St Ives is, incredibly, just as we had left it: bathed in sunlight in the late afternoon. The stone cottages of the town tumbling over each other down towards the sea – like a knot of drunken sailors just about holding themselves upright together. Among a more smug holidaying crowd than we’d seen in the other seaside towns we’ve passed through so far, I explain a Cornish pasty to Giristroula. I tell her that this was once a full meal for tin miners in Cornwall and once upon a time at one end of the pasty there would have been some sort of pudding with sponge and jam mixed in with all the meat and potatoes – thinking I’ve heard this said somewhere before, but not really knowing if any of it’s true or not. I steer her away from the nouveau pasties – I see one is made with feta cheese – just as I insist we walk round and round to find a classic ’99’ Mr Whippy ice-cream with the stubby chocolate flake sticking out proud, rather than the pots of organic clotted-creams or the ‘Orange & Mandarin with Blood Orange Bubbles’ I see being sold in the stripey awninged food boutiques. It seems quite hard to keep it old school in St Ives. I’m not sure Giristroula wouldn’t prefer these new, cleaner, tastes of Britain anyway, but, well, who’s in charge of this tour? We have a 99 Flake.
This journey round the country, as well as being a first look at some of these places for Giristroula is of course a final chance for me to taste my past one last time before we leave, perhaps forever. And I can’t even remember the last time I was by the British seaside before this trip. The way things seem to have changed somewhere like here in St Ives, it seems as if it was two or three lifetimes ago. An aerial attack from one of the colossal seagulls of St Ives means our food is soon being carried out beyond the harbour towards Seaton’s old stone lighthouse anyway.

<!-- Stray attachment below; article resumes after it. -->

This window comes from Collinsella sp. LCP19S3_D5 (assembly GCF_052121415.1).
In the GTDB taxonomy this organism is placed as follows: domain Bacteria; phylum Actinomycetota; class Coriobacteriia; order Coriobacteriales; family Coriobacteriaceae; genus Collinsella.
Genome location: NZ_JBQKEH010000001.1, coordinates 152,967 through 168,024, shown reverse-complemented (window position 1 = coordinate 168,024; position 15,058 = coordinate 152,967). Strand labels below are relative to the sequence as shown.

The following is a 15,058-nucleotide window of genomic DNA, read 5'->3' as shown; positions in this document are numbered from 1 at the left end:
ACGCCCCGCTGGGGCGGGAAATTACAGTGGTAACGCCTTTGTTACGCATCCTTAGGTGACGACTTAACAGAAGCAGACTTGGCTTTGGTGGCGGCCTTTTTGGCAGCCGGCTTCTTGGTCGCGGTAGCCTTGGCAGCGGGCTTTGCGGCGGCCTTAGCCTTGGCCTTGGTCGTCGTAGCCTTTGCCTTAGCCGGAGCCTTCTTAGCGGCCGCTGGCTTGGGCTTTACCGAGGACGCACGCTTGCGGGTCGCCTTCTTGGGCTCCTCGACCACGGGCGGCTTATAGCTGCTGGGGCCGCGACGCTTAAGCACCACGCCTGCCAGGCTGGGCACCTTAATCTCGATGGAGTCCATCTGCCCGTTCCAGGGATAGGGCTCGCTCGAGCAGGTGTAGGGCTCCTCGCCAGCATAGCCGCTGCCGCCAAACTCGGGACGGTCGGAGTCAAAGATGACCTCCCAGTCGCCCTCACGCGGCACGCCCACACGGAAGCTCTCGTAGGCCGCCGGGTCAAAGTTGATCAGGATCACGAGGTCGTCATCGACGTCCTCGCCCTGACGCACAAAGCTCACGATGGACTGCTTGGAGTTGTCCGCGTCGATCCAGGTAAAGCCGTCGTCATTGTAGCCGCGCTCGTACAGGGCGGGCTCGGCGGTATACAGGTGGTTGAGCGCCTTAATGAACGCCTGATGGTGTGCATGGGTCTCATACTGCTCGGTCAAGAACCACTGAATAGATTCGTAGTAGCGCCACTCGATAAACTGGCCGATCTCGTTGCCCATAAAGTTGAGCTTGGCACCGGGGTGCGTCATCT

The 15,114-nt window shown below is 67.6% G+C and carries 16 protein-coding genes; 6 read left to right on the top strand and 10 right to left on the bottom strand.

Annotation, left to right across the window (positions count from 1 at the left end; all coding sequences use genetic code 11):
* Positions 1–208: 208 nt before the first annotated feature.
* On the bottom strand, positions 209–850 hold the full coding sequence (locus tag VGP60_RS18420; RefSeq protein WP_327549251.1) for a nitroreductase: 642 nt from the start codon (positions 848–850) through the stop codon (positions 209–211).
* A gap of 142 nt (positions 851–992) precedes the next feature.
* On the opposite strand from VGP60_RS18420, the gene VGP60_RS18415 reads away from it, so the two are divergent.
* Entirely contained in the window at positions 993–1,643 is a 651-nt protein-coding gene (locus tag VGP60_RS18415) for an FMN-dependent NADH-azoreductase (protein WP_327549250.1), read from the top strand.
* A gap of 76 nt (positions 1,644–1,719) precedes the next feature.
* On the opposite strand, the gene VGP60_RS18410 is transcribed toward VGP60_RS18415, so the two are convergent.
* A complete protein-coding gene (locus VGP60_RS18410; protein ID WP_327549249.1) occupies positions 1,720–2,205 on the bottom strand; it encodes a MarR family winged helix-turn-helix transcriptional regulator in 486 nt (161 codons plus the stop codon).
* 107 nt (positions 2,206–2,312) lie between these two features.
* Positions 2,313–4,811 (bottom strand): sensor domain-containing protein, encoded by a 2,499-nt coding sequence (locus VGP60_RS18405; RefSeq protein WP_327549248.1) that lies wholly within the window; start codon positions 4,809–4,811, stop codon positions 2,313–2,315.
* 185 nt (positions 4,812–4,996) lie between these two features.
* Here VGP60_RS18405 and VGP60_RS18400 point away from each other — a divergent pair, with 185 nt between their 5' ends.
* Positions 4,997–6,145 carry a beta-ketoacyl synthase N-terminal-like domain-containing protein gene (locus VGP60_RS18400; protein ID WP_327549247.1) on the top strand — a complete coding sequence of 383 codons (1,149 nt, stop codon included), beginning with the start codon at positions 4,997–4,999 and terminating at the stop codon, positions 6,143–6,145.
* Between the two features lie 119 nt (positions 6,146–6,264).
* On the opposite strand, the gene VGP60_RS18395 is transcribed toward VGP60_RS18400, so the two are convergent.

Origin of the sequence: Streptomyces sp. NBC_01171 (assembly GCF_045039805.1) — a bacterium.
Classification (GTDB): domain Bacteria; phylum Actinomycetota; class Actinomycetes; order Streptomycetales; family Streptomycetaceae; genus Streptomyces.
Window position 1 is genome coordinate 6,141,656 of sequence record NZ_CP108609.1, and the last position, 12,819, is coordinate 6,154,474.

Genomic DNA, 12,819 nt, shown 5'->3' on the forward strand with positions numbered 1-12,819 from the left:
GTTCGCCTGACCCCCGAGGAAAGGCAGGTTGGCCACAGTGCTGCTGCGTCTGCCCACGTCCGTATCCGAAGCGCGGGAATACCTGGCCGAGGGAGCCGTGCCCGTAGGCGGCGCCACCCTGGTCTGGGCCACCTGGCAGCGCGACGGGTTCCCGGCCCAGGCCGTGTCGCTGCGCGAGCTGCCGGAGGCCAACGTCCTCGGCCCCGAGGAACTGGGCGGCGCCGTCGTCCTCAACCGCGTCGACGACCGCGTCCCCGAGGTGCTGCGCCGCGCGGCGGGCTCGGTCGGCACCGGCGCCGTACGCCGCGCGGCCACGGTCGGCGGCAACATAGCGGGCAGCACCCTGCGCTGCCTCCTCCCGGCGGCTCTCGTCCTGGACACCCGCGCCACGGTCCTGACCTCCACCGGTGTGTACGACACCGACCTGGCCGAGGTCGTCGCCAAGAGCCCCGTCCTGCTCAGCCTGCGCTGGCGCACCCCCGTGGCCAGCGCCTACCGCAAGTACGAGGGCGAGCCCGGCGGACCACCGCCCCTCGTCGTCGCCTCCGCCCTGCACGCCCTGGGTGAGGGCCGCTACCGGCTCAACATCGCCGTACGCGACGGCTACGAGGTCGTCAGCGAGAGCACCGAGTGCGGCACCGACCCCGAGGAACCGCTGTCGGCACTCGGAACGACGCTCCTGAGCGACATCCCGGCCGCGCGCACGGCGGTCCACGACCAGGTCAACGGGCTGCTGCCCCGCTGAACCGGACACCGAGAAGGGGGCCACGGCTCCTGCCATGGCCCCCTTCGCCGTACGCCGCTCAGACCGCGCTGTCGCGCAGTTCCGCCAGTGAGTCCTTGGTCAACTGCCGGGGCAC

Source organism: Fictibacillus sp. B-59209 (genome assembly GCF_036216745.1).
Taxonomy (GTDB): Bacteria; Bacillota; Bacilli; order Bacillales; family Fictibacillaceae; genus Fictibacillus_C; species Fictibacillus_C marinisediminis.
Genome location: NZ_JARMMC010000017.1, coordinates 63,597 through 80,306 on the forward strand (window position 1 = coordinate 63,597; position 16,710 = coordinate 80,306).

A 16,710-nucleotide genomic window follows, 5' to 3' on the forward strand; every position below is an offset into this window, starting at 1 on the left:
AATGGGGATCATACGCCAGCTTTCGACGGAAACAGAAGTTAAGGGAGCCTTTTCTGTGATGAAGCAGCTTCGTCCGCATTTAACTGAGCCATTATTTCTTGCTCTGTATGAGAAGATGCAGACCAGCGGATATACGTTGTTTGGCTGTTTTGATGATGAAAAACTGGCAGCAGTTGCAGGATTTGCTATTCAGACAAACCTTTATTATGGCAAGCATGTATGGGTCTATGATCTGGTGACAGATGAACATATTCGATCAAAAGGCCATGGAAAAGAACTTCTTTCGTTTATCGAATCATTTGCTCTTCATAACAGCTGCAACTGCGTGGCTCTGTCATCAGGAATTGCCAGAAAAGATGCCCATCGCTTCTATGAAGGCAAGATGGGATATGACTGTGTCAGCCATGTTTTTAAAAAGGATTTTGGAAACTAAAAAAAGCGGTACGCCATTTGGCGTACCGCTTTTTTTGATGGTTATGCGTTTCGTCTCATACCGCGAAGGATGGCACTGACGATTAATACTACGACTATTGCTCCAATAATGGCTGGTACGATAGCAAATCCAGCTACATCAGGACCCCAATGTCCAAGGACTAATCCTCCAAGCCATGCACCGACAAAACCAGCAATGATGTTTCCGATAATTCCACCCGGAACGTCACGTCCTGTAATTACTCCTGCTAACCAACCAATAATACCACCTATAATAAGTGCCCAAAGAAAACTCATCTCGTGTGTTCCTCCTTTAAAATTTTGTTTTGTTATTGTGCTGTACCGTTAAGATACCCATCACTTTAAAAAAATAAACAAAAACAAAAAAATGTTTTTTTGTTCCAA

The seagulls here are absolute bastards. Mean, searching, rodent-like eyes. The size of small Alsatian dogs. Screeching voiced. Ravenous and angry. It comes as no surprise to learn that Daphne Du Maurier, author of Hitchcock’s The Birds, lived in St Ives. As we watch these seaside pterodactyls attack an old woman’s hat and then a small child for his chips, the wings beating on his face, the grinning yellow bill slashing in the air, we give up and take a dark table in the ancient Sloop Inn for the evening.
I fruitlessly attempt to coax my Greek drinking partner into liking the thick Cornish ales here as we sit between the loud, conspicuous, local artists and the second homers clinking glasses and all saying cheers, although it sounds like they’re saying “chairs”. The pleased-with-themselves holiday makers take up all the spaces on the old wooden benches. The expensively-dressed blonde kids in little stripy sailor’s jumpers talk precociously to their parents.
“I’ll just go t’bar shall I?” says the father, putting on a strange northern accent, as if the act of buying beer requires some sort of regional proletarian dialect. A sad-looking, lined, old Cornish fisherman sits nearby, pushed to the edge. The local drinkers – people that I read reported in my London newspapers live in the clashing circumstances of struggling on benefits and relying heavily on European Union funding while at the same time fuming in bitter complaint against European Union fishing rules – mutter between themselves at the bar. A solid dark night has fallen over the sea outside.